Regardless of the outcome, Kannalife Sciences is one business that doesn’t have to worry whether the DEA is cracking down on nonpsychoactive cannabinoids because it has an exclusive license from NIH on the government’s ‘507 patent for the treatment of hepatic encephalopathy (HE) and a nonexclusive license for the treatment of chronic traumatic encephalopathy (CTE) for which the company paid some $200,000.

A license on a patent owned by the government has its privileges even though the legality of the substance underlying the product is questionable.

Kannalife Sciences received a waiver from the DEA to import synthetic cannabidiol for use in preclinical and clinical studies in animals and humans, respectively, using Catalent’s gel cap CBD formulation, according to a press release posted online.

“We’re in clinical development right now with one product that presents cannabidiol in a dose-dependent form,” Mr. Petkanas told Pacer Monitor News. “We are planning a feasibility study with a company called Catalent Pharma Solutions to secure a bio-available formulation for cannabidiol to treat this disease. Within the year, we should have something that we can push into clinical trials.”

Kannalife Sciences does not expect a product to hit the marketplace until after the patent expires when the government loses its right to royalties.

The patent expires in 2019 at which time any business can use CBD, THC or cannabinoids across a pantheon of diseases. But until then, Kannalife Sciences’ license is difficult to over step since the firm not only paid licensing fees but also jurisdictional patent prosecution fees.

“Any new licensing application would be subject to sharing those prosecution fees with us, which we’ve prepaid,” said Mr. Petkanas. “We would be duly notified by the U.S. Patent Office of any application filed to license the government’s CBD patent. I don’t believe there are any.”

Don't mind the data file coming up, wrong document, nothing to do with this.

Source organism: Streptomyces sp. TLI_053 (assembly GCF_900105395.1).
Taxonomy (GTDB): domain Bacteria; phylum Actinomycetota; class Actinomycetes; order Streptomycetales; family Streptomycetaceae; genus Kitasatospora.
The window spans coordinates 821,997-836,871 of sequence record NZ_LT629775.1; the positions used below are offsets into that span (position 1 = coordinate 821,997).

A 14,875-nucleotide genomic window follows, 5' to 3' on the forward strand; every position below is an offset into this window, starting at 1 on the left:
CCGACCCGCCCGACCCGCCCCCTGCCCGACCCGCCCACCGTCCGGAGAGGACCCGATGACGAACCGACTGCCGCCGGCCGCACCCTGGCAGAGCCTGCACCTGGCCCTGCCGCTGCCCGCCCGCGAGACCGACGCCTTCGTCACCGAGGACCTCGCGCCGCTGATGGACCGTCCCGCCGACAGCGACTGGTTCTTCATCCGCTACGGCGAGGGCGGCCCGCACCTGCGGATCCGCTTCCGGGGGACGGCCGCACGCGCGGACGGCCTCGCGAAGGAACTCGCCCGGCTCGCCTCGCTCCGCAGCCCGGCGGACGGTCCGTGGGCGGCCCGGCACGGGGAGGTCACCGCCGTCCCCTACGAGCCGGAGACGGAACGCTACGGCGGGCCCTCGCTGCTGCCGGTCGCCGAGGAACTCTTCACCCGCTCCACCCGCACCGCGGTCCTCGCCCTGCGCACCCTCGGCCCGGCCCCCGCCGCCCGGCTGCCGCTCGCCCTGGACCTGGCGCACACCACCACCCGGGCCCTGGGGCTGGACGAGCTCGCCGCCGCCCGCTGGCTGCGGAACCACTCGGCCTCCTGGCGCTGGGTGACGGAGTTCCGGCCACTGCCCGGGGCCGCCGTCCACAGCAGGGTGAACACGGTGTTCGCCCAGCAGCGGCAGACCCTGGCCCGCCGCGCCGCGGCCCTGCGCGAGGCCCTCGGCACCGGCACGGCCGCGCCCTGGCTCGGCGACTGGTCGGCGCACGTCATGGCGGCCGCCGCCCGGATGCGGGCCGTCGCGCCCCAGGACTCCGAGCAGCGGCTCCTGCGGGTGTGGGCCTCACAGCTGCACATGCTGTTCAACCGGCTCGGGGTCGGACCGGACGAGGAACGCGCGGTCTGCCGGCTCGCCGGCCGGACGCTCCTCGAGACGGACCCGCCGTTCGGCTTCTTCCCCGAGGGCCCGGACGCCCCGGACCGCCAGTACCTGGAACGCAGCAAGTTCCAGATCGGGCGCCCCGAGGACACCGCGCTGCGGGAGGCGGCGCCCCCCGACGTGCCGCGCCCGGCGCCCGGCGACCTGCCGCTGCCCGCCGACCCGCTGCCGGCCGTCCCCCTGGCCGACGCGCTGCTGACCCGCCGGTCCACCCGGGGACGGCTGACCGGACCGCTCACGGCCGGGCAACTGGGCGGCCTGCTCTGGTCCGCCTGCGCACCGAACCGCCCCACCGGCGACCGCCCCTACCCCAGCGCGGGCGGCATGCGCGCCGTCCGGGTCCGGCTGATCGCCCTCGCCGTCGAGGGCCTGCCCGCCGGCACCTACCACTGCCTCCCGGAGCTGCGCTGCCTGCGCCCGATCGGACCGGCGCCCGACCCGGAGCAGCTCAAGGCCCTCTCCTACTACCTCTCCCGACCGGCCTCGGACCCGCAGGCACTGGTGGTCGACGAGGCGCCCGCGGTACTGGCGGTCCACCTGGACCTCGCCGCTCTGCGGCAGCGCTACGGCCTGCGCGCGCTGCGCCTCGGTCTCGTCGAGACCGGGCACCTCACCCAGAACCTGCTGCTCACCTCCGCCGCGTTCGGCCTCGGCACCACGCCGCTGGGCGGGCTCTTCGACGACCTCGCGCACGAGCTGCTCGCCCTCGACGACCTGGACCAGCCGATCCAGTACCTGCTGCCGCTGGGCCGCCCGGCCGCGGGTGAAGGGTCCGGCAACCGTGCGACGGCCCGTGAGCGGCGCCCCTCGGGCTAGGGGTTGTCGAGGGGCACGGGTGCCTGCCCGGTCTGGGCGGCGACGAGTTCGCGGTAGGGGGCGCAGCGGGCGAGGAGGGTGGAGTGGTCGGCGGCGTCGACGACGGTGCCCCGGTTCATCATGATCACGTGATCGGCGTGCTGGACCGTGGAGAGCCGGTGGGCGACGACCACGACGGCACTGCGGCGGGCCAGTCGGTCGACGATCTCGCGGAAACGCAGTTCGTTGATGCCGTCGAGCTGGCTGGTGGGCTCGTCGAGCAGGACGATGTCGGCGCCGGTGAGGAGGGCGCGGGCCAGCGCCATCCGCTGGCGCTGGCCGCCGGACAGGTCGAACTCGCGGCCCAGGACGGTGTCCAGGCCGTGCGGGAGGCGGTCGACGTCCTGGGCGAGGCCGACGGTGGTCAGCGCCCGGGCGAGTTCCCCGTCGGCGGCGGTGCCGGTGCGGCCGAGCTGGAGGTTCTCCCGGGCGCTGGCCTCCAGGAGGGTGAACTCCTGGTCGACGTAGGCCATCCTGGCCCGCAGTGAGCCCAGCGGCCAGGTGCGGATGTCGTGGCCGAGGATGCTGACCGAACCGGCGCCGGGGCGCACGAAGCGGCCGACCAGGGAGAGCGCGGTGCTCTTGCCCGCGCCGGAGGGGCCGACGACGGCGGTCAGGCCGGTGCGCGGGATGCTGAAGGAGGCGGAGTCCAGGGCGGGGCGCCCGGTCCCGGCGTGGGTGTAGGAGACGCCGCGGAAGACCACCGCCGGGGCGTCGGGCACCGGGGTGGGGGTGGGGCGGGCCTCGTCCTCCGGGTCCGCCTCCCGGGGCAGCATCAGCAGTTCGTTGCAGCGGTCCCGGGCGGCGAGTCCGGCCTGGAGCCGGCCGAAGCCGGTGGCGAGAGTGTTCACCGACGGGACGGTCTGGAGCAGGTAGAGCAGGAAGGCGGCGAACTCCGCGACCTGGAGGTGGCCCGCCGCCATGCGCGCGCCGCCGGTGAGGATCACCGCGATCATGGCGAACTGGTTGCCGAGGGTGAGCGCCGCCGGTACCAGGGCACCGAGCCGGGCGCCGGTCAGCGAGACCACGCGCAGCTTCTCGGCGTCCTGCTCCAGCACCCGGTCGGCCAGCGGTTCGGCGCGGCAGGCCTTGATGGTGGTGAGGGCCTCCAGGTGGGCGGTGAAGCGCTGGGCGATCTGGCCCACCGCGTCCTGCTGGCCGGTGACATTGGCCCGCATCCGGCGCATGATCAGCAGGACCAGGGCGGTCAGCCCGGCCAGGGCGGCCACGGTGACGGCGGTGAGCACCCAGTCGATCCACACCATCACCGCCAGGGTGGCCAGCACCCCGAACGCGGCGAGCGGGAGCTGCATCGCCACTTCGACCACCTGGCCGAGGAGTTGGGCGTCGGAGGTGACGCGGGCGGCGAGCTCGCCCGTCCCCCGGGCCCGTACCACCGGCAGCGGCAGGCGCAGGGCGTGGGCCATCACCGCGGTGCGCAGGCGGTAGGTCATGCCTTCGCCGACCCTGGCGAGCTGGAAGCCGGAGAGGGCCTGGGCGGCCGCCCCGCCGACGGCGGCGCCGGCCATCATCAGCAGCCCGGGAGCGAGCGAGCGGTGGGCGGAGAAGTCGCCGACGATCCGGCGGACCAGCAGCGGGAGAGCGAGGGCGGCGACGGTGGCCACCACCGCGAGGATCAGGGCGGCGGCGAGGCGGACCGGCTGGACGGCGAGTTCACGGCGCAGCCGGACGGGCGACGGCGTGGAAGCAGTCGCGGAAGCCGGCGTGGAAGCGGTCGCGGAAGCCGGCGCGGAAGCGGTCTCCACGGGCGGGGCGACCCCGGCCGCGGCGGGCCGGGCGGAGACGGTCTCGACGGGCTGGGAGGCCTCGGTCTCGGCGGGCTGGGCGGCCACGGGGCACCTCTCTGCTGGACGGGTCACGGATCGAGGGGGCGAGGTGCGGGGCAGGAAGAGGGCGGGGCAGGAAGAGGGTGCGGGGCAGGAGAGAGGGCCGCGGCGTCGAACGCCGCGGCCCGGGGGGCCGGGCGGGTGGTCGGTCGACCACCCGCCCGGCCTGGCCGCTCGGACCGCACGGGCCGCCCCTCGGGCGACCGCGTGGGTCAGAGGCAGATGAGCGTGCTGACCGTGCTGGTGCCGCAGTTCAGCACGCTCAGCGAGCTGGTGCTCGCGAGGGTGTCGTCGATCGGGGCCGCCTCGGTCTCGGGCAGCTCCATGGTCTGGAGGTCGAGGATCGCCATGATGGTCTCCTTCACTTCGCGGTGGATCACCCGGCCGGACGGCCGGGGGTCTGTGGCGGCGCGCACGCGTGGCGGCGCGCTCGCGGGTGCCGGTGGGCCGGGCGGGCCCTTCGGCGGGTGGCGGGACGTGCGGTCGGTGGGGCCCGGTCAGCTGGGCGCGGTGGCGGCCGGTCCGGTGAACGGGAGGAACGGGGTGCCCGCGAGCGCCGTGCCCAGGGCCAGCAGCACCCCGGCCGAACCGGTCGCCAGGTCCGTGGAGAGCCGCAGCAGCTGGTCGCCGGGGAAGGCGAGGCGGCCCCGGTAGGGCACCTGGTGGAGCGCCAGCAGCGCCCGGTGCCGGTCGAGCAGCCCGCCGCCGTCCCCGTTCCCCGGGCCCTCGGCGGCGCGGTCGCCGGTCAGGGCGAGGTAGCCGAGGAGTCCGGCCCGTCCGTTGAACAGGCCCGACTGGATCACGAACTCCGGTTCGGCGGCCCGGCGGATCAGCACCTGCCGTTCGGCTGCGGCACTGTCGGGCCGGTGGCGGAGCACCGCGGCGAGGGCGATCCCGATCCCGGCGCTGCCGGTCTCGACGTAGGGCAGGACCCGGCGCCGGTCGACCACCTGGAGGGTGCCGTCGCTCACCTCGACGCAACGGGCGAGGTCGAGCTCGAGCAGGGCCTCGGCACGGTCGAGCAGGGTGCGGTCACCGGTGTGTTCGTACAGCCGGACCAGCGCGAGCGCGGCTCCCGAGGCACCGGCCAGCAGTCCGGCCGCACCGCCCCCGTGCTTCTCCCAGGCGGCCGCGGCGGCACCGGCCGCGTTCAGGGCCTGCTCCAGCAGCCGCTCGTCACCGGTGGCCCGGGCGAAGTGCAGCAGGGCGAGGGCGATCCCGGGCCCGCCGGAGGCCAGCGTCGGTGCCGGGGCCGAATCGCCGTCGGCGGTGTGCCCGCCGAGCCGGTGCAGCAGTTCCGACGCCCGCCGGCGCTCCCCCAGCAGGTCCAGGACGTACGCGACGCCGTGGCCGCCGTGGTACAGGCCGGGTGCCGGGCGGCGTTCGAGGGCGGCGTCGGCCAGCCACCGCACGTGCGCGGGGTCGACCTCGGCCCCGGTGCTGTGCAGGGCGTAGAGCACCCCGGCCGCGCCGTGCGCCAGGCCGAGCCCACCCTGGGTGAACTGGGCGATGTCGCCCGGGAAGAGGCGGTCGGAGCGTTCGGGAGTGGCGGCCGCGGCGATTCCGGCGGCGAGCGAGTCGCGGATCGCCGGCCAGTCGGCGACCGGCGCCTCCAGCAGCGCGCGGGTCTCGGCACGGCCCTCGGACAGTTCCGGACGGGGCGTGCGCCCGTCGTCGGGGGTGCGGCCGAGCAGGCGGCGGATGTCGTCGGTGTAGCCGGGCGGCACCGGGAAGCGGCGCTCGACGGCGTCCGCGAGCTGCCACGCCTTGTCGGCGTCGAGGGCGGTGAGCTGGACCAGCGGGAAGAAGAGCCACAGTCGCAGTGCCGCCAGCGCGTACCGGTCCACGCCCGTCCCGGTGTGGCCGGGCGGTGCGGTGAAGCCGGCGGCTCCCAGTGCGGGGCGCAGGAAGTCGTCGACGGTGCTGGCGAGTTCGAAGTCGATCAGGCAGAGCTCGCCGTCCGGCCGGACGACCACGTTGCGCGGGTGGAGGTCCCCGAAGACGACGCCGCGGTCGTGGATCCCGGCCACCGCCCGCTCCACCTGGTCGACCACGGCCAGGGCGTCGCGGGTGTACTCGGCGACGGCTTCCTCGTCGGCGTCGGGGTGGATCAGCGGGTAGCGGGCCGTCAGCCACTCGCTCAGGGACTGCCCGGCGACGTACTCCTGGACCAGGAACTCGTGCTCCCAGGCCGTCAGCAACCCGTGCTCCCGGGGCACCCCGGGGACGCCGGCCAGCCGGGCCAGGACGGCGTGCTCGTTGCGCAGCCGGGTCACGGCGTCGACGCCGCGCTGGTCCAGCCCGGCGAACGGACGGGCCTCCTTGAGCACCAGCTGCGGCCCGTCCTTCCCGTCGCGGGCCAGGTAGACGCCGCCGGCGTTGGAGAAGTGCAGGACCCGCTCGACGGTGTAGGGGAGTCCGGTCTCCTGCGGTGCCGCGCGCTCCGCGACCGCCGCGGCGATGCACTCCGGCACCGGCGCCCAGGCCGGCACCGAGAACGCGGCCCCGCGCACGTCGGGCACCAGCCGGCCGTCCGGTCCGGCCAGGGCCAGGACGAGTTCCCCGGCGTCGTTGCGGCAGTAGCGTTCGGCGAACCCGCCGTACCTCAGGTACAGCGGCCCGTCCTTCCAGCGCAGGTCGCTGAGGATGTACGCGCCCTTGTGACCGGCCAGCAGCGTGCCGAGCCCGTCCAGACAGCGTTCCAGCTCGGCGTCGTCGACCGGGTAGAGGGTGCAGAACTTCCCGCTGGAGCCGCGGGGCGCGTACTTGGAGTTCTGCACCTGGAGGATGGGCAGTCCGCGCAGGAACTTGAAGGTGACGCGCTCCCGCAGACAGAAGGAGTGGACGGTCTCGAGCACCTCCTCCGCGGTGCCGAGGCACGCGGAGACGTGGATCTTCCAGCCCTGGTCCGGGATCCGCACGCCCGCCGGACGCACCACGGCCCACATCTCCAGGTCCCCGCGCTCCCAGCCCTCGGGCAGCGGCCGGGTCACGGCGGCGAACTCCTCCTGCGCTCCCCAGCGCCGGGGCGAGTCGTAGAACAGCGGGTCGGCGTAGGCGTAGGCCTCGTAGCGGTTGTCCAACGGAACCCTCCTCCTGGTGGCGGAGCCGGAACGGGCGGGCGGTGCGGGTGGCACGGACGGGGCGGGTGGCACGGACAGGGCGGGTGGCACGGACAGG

A portfolio investment company of Medical Marijuana Inc., which trades as a penny stock (OTC Pink: MJNA), Kannalife Sciences was issued a patent in April 2017 on a cluster of CBD-like molecules for use in the treatment of hepatic encephalopathy and other diseases.

The nature and composition of the patented CBD-like molecules would not be considered illegal because they are synthetic and not identical or merely identical to CBD or authentic CBD derivatives of the marijuana plant, according to Petkanas. To strengthen barriers to competition, Kannalife Sciences has applied for orphan drug designation with the FDA.

“Once out of clinical trials, orphan drug designation will give us an additional seven years of exclusivity after the government’s patent expires in three years,” Mr. Petkanas said.

Designation under the Orphan Drug Act (ODA) grants not only special status to drugs that treat a rare disease or condition but also provides tax reductions.

Once the FDA approves pharmaceuticals made with CBD, they can be sold in the U.S. marketplace but marijuana itself is a naturally occurring substance. As a result, it’s unpatentable, according to a ruling in the Supreme Court case Diamond v. Chakrabarty 447 U.S. 303.

Chief Justice Warren Burger wrote in 1980 that “eligibility for patent protection does not depend on whether the substance is living or non-living; rather, the key inquiry is whether the inventor has altered natural handiwork to the extent that the resulting invention can be deemed a non-naturally occurring substance.”

Since marijuana can be reproduced sexually with male and female plants that make pollen and seeds, experts claim that it is possible for a strain of cannabis to be developed that overcomes this prohibition if the patentee can show that the strain had not previously existed.

“Marijuana has medicinal and therapeutic value so if the government allows patents on various strains of marijuana including THC and CBD, then it is plausible there will be greater innovation,” said Mr. Nard. “If we are investing in these drugs that require FDA approval, then one could argue that patent protection will facilitate their introduction to the consumer market.”

The Hemp Business Journal estimates that the CBD market will reach $2.1 billion in consumer sales by 2020 and Headset Research claims that in Washington state alone there are more than 800 CBD products already available to consumers. With people like Ms. Smith buying CBD-based oils, capsules, chewing gum, protein bars, tinctures and salve, it’s no surprise that the popularity of the CBD market is growing by leaps and bounds.